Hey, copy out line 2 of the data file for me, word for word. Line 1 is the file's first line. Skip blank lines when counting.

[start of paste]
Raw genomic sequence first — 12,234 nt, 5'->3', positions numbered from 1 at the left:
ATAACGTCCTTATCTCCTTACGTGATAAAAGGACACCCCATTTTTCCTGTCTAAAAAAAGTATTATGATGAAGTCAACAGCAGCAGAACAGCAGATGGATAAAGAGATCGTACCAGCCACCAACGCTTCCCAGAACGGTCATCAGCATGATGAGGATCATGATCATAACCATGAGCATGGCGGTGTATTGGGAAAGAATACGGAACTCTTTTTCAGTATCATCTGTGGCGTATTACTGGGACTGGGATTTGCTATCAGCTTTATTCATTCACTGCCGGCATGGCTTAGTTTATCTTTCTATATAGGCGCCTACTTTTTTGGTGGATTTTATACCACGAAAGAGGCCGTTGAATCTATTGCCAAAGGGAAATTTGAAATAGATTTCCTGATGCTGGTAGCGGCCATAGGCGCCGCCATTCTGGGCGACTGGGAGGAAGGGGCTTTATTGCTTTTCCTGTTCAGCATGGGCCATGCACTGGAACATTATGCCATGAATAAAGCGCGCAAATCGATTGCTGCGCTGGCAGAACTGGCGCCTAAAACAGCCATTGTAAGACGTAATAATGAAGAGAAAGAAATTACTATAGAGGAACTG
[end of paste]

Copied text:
ATAACGTCCTTATCTCCTTACGTGATAAAAGGACACCCCATTTTTCCTGTCTAAAAAAAGTATTATGATGAAGTCAACAGCAGCAGAACAGCAGATGGATAAAGAGATCGTACCAGCCACCAACGCTTCCCAGAACGGTCATCAGCATGATGAGGATCATGATCATAACCATGAGCATGGCGGTGTATTGGGAAAGAATACGGAACTCTTTTTCAGTATCATCTGTGGCGTATTACTGGGACTGGGATTTGCTATCAGCTTTATTCATTCACTGCCGGCATGGCTTAGTTTATCTTTCTATATAGGCGCCTACTTTTTTGGTGGATTTTATACCACGAAAGAGGCCGTTGAATCTATTGCCAAAGGGAAATTTGAAATAGATTTCCTGATGCTGGTAGCGGCCATAGGCGCCGCCATTCTGGGCGACTGGGAGGAAGGGGCTTTATTGCTTTTCCTGTTCAGCATGGGCCATGCACTGGAACATTATGCCATGAATAAAGCGCGCAAATCGATTGCTGCGCTGGCAGAACTGGCGCCTAAAACAGCCATTGTAAGACGTAATAATGAAGAGAAAGAAATTACTATAGAGGAACTG